Be consistent in your actions
One of the most challenging aspects of creating a New Year’s resolution is that as human beings we are often so overwhelmed by the gap between one’s ideal self and one’s present reality. As a result, we may feel despondent and give up too soon.
I would like to explore a powerful tool that can be used by all individuals that yearn for self-actualisation.
We learn about Rabbi Akiva, who was a simple shepherd and completely illiterate at the age of forty. However, despite his age and educational limitations he set his mind to start learning the Aleph Bet with the intention of becoming a Torah scholar. Through his hard work and dedication, Akiva was transformed from a simple shepherd into the greatest Sage of his generation with 24 000 students.
How is this possible? We are told that Rabbi Akiva accessed his inner ability and strength to grow when he witnessed how tiny drops of water had created a hole in a rock. The masters of the school of Mussar (introspection) explain that Rabbi Akiva asked himself – how is it possible that something as soft and ineffective as a little drop of water can carve a deep hole into something as hard and impenetrable as a huge rock? His answer was that this hole does not appear magically after many years. Rather, each drop of water creates an imperceptible minute dent in the rock.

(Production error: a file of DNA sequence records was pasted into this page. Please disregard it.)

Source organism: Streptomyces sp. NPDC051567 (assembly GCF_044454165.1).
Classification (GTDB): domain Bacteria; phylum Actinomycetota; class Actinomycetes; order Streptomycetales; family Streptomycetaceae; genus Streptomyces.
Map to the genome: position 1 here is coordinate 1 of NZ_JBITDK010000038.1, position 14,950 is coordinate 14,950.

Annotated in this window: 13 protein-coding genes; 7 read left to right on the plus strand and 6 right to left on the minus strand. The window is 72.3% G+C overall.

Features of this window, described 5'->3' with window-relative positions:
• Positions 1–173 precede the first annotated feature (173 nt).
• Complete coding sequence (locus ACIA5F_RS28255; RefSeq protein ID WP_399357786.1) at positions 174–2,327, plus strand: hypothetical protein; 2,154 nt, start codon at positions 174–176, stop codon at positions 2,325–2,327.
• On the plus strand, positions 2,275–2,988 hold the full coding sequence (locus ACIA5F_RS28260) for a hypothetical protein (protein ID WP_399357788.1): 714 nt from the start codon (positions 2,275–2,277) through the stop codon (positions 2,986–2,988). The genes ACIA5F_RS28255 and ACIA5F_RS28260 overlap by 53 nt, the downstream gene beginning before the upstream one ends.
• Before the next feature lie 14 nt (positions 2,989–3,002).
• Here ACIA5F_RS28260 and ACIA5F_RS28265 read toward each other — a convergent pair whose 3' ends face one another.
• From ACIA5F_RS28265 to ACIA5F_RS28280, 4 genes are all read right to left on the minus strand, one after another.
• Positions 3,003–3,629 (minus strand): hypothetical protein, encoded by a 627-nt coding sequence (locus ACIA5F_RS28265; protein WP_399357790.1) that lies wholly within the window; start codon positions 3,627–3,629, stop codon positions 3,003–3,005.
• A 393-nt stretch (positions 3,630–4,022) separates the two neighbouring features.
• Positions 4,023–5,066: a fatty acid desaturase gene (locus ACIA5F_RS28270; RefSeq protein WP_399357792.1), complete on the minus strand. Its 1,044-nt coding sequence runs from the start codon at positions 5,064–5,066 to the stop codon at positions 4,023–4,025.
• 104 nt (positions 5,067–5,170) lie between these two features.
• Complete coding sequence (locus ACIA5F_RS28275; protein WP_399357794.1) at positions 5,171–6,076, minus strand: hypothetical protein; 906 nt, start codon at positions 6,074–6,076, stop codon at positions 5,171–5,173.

It is not through making resolutions that we are able to self-actualise. If a person takes on an action but is not consistent in implementing that action on a regular basis they will not experience tangible growth.
Ironically, what creates the biggest difference in self-development is the antonym for change; consistency. Consistency enabled a simple shepherd to become one of the greatest Sages in Jewish history. If we apply the principle of consistency to our actions through our small yet consistent, positive acts, we will evolve into great individuals.
Therefore, it is not our actions in isolation that creates a tremendous change, but rather the consistency of our actions which is the difference that really makes a difference.
Rebbetzin Sara Ozhekh (Ohr Somayach) has worked extensively in the Jewish community, planning events, lecturing and working with at-risk teenagers and young adults. She is a qualified Jewish Marriage Education counsellor, has a degree in psychology and is aspiring to complete her qualification as a clinical psychologist.
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